Do professionals glue boards together when building a cabinet raised
panel door that is more than 22"?. It would seem like it would have to
be readily available specially for shops that do cabinet making. It
seems that the widest hardwood that I can find is 16" and that is only
in one place about 50 miles from home. If you do have to glue boards
together what would be the professional way of doing it and what would
be good tools to use?
Sorry for all the questions.
thanks in advance for any help.
careful glue up with or without biscuits. be sure that they are FLAT
when you clamp them. use cauls if you must, to keep those suckers flat.
tools? biscuit cutter, clamps, plane or jointer, TS, surface planer
(optional if you have all the planes you need for flattening the doors).
not to mention a router table and raised panel, rail and stile bits...
Albert Lazo wrote:
Won't keep the panel flat. Will keep it from all the way acrossed the
but you'll get rippling instead. Less noticable though. Other option
is to use
hardwood ply - not the rotary cut but the sliced and layed up side by
like solid wood boards but much more stabile. Won't work for raised
panels but ...
If the panel is made of solid wood then don't make a tight fit. Cut 1/116
smaller for expansion or your glue joints will blow apart. We've used a
product called "Space Balls" in the grooves of the rails and stiles.
Nothing to do with Mel Brooks though.
"Traves W. Coppock" <newsgroups-AT-farmvalleywoodworks-DOT-com> wrote in
message (Tom) Crawled out of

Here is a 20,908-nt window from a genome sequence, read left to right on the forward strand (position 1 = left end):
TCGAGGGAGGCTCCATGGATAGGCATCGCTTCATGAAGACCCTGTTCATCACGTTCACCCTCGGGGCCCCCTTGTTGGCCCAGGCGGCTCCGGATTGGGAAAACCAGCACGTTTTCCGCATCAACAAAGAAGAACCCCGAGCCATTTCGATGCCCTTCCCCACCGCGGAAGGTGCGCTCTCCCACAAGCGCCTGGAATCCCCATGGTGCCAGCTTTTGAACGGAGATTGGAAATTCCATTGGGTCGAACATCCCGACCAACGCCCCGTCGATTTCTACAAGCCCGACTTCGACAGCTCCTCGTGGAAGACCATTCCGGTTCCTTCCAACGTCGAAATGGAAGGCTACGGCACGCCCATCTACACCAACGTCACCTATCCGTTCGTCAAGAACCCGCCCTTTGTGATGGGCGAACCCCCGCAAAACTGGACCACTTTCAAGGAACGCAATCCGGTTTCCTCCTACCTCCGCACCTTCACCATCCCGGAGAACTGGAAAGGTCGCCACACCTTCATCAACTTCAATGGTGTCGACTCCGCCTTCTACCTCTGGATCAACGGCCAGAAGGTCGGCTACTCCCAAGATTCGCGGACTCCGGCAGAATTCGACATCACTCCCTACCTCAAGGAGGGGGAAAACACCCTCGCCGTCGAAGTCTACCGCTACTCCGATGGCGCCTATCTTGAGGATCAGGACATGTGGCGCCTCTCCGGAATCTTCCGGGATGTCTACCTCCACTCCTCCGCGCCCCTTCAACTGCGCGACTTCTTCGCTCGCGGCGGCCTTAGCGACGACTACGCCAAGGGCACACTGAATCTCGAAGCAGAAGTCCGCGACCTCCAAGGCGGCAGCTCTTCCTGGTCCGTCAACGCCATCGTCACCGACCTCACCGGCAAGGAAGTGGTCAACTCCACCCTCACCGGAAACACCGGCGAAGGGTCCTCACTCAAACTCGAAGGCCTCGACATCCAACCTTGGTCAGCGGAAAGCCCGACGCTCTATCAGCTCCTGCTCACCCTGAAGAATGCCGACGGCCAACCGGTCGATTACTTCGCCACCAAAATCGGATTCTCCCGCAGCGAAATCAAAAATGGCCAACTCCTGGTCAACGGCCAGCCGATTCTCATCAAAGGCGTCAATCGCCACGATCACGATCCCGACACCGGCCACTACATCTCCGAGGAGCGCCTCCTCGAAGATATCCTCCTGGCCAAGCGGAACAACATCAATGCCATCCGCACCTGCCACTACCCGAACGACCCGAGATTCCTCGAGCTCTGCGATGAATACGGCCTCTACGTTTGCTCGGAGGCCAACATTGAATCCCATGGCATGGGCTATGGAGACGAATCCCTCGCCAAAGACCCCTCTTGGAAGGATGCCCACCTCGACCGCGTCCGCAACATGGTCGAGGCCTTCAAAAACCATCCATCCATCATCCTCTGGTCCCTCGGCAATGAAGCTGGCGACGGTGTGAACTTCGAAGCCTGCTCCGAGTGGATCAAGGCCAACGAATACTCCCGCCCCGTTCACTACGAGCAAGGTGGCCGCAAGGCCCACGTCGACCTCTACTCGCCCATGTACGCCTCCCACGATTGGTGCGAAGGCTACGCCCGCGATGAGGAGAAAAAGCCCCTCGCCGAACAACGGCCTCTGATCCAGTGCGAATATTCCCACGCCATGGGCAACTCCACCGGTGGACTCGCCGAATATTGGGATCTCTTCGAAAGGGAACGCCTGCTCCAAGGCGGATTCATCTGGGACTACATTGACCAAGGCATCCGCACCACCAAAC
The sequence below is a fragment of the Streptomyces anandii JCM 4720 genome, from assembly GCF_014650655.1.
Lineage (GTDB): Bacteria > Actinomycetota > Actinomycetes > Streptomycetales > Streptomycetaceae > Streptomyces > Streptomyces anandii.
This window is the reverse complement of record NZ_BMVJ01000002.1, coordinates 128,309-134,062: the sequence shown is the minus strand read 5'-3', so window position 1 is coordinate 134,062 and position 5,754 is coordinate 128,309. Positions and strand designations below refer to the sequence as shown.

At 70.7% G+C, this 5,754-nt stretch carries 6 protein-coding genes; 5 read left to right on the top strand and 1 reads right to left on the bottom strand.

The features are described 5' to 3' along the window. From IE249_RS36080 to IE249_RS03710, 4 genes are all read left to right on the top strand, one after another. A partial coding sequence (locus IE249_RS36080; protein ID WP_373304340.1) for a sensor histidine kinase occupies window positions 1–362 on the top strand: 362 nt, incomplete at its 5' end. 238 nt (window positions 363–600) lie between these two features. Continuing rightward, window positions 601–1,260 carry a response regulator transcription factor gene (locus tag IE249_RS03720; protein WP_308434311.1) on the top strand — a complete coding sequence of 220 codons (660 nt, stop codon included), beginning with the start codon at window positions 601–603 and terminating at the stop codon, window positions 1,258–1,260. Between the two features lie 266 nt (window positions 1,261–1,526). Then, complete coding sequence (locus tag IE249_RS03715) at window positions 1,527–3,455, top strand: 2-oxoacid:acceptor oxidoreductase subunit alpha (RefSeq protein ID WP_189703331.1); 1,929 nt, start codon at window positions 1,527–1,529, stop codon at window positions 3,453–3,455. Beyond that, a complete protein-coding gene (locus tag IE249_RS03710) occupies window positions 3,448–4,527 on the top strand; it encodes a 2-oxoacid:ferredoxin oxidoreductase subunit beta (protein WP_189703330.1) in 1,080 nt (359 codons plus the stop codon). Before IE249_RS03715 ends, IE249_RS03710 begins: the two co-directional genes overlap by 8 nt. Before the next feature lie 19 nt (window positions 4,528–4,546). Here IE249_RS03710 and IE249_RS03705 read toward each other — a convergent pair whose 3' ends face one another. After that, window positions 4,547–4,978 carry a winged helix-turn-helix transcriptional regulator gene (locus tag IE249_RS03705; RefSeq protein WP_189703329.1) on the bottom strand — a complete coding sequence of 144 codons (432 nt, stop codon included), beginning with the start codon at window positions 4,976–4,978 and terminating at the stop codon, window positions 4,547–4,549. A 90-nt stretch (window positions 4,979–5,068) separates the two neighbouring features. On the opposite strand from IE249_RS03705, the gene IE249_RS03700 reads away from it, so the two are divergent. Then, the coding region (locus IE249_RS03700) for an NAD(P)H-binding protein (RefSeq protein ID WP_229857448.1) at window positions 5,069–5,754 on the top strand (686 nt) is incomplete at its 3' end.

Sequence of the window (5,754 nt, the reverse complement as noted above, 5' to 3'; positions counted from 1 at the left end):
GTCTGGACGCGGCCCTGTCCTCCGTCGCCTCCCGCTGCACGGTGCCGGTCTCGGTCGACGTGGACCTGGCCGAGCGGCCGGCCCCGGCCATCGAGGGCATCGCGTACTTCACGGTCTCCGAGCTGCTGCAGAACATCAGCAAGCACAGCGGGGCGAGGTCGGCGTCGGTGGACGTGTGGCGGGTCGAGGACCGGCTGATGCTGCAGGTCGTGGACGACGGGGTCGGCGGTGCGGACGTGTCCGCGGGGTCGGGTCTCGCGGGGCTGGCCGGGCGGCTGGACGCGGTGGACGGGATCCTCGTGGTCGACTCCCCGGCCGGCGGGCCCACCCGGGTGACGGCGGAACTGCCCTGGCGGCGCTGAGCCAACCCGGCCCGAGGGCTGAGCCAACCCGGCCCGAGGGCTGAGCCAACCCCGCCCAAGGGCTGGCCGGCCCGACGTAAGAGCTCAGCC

Please pardon my ignorance, but what do you mean by a caul? I am finding
definitions as a medical term and a bonnet worn by mennonites. Just wanting
to know the context of the term in woodworking.
a caul is a piece of scrap lumber that is clamped over the plane of
the panel you are glueing, often with a slight bow to give constant
contact when clamped down. using them is supposed to keep the pieces
from buckling or rippling. i never have used them, but i do have a
few friends that do and report great results.
this link will help, note that although not shown, if you cut 'V' notches in
the caul over the join you will not have to run the risk of damage later
when disassembling the jig. Another method is to place thin scrap between
the glue lines to space the caul off the glue line.
Always, I would even rip down that 16" wide board and edge glue it back
together depending on grain and the type of cut the stock is. When making
cabinet doors my preference for cut is quartersawn for stability but when
making doors you need a lot of it and it is premium lumber at the highest
On 17 Jan 2004 20:30:38 -0800, firstname.lastname@example.org (Albert Lazo) wrote:
Professionals glue up panels all the time. It's very common. Try to
get the color and grain to match. I found using the same board cut
into pieces will give you the best color, since one board comes from
the same tree. Try to match the grain so that the seam disappears.
Use either brown or yellow carpenter's glue, whichever matches the
wood best. Joint the seam so that there are no gaps and make sure the
boards are absolutely flat and without a step at the seam when drying
in the clamps. Biscuits help with the alignment. Put everything
together dry, including the clamps, because once you apply the glue
work fast before it starts to set up.
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